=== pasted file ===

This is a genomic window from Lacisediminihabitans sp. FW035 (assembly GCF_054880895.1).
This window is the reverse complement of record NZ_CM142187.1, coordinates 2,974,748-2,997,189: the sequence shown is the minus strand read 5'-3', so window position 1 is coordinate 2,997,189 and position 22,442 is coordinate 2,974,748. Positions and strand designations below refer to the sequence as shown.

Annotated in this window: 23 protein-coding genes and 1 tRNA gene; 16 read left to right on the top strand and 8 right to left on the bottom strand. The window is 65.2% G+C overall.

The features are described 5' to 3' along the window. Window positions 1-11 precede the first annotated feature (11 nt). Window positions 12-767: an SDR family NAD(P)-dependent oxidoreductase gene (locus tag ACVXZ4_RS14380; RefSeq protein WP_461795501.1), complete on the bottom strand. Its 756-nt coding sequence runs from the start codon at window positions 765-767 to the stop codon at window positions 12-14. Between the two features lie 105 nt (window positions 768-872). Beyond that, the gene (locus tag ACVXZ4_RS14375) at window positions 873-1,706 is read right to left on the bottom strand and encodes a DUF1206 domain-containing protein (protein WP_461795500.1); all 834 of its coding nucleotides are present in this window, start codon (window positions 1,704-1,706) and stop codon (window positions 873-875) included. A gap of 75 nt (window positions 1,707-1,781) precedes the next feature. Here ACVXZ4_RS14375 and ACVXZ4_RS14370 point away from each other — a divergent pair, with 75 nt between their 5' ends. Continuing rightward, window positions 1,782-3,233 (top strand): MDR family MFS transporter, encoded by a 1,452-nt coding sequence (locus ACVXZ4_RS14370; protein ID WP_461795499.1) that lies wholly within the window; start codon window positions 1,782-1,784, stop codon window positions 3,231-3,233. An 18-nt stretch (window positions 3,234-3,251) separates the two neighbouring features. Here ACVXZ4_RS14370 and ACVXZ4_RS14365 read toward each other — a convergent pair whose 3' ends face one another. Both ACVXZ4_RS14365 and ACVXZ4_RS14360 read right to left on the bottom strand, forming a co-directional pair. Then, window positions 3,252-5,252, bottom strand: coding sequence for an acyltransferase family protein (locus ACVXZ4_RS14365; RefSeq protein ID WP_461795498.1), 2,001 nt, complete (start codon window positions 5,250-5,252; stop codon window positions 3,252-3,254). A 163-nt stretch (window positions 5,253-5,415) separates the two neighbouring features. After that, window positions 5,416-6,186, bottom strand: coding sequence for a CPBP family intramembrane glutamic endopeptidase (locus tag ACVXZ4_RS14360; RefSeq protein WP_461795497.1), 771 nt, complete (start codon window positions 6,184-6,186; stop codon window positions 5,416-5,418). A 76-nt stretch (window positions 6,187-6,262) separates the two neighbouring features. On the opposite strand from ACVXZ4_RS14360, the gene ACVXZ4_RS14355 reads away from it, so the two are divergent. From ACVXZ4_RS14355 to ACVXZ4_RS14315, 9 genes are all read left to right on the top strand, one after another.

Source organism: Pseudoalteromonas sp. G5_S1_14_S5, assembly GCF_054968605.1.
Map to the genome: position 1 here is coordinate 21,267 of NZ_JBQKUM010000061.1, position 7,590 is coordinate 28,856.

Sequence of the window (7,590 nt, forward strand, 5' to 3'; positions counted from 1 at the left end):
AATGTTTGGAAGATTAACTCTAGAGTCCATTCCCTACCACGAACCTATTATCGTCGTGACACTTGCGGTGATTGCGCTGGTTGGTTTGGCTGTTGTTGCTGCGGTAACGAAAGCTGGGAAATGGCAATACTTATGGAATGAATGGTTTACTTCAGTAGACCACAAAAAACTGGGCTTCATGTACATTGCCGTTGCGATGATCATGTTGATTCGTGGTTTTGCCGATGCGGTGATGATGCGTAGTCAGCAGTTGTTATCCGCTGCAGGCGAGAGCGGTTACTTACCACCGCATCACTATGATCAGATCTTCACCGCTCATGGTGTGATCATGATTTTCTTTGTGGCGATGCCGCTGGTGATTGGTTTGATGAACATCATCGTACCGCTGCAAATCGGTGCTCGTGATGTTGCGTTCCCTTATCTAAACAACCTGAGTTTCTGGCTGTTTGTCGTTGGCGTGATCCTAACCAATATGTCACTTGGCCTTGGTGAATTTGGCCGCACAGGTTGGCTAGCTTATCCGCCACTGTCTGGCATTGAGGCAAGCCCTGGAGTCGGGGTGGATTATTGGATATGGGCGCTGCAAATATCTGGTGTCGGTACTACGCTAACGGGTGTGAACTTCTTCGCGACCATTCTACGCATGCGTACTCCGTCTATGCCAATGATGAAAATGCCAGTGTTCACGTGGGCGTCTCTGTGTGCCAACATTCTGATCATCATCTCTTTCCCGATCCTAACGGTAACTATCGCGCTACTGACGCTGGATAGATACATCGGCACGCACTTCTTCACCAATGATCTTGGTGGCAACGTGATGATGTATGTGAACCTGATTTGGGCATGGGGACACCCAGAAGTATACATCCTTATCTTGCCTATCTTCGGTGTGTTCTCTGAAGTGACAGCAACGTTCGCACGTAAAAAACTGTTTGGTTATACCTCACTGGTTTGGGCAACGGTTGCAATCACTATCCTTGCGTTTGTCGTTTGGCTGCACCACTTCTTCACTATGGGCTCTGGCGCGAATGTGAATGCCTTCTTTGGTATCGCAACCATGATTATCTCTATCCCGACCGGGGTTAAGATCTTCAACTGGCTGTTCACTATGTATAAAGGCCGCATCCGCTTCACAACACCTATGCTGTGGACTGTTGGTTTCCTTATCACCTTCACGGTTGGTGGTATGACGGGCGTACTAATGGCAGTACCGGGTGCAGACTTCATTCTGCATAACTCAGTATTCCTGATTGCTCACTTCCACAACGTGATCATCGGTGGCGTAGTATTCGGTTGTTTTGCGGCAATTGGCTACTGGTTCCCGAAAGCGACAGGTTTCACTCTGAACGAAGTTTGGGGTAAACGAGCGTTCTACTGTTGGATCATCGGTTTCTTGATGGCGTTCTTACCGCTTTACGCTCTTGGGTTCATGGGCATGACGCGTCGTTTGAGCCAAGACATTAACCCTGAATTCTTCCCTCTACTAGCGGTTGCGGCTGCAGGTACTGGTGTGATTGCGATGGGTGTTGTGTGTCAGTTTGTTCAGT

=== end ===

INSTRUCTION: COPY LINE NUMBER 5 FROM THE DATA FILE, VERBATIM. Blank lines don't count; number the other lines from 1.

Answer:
Source organism: Pseudoalteromonas sp. G5_S1_14_S5, assembly GCF_054968605.1.